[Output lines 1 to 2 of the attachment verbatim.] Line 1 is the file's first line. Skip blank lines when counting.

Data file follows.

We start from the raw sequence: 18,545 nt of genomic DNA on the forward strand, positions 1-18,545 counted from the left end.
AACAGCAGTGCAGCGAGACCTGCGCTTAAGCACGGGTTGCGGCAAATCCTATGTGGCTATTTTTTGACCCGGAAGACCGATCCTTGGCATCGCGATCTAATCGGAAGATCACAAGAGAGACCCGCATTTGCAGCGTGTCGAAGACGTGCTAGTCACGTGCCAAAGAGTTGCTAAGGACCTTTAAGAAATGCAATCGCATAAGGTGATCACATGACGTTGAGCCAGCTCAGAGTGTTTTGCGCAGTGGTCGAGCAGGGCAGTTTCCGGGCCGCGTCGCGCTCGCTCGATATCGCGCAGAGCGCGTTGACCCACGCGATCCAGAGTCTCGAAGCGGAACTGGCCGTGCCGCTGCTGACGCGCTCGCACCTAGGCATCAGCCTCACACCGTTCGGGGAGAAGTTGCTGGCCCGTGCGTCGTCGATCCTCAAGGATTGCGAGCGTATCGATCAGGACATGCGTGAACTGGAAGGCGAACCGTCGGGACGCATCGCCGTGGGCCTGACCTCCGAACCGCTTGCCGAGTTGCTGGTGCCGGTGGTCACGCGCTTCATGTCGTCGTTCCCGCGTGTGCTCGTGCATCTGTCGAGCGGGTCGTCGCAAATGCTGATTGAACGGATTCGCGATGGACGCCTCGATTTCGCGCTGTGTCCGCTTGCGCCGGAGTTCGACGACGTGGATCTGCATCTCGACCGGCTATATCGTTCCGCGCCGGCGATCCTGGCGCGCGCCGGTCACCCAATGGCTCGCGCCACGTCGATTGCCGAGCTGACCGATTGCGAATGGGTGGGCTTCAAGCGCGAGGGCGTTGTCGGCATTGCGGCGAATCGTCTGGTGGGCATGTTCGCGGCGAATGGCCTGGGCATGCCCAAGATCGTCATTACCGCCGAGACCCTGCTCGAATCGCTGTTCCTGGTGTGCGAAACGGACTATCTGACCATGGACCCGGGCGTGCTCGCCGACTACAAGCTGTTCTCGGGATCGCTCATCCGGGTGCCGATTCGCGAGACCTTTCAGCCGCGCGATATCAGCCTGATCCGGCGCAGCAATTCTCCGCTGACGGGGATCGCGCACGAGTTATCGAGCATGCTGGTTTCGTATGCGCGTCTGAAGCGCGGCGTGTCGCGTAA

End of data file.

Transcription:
We start from the raw sequence: 18,545 nt of genomic DNA on the forward strand, positions 1-18,545 counted from the left end.
AACAGCAGTGCAGCGAGACCTGCGCTTAAGCACGGGTTGCGGCAAATCCTATGTGGCTATTTTTTGACCCGGAAGACCGATCCTTGGCATCGCGATCTAATCGGAAGATCACAAGAGAGACCCGCATTTGCAGCGTGTCGAAGACGTGCTAGTCACGTGCCAAAGAGTTGCTAAGGACCTTTAAGAAATGCAATCGCATAAGGTGATCACATGACGTTGAGCCAGCTCAGAGTGTTTTGCGCAGTGGTCGAGCAGGGCAGTTTCCGGGCCGCGTCGCGCTCGCTCGATATCGCGCAGAGCGCGTTGACCCACGCGATCCAGAGTCTCGAAGCGGAACTGGCCGTGCCGCTGCTGACGCGCTCGCACCTAGGCATCAGCCTCACACCGTTCGGGGAGAAGTTGCTGGCCCGTGCGTCGTCGATCCTCAAGGATTGCGAGCGTATCGATCAGGACATGCGTGAACTGGAAGGCGAACCGTCGGGACGCATCGCCGTGGGCCTGACCTCCGAACCGCTTGCCGAGTTGCTGGTGCCGGTGGTCACGCGCTTCATGTCGTCGTTCCCGCGTGTGCTCGTGCATCTGTCGAGCGGGTCGTCGCAAATGCTGATTGAACGGATTCGCGATGGACGCCTCGATTTCGCGCTGTGTCCGCTTGCGCCGGAGTTCGACGACGTGGATCTGCATCTCGACCGGCTATATCGTTCCGCGCCGGCGATCCTGGCGCGCGCCGGTCACCCAATGGCTCGCGCCACGTCGATTGCCGAGCTGACCGATTGCGAATGGGTGGGCTTCAAGCGCGAGGGCGTTGTCGGCATTGCGGCGAATCGTCTGGTGGGCATGTTCGCGGCGAATGGCCTGGGCATGCCCAAGATCGTCATTACCGCCGAGACCCTGCTCGAATCGCTGTTCCTGGTGTGCGAAACGGACTATCTGACCATGGACCCGGGCGTGCTCGCCGACTACAAGCTGTTCTCGGGATCGCTCATCCGGGTGCCGATTCGCGAGACCTTTCAGCCGCGCGATATCAGCCTGATCCGGCGCAGCAATTCTCCGCTGACGGGGATCGCGCACGAGTTATCGAGCATGCTGGTTTCGTATGCGCGTCTGAAGCGCGGCGTGTCGCGTAA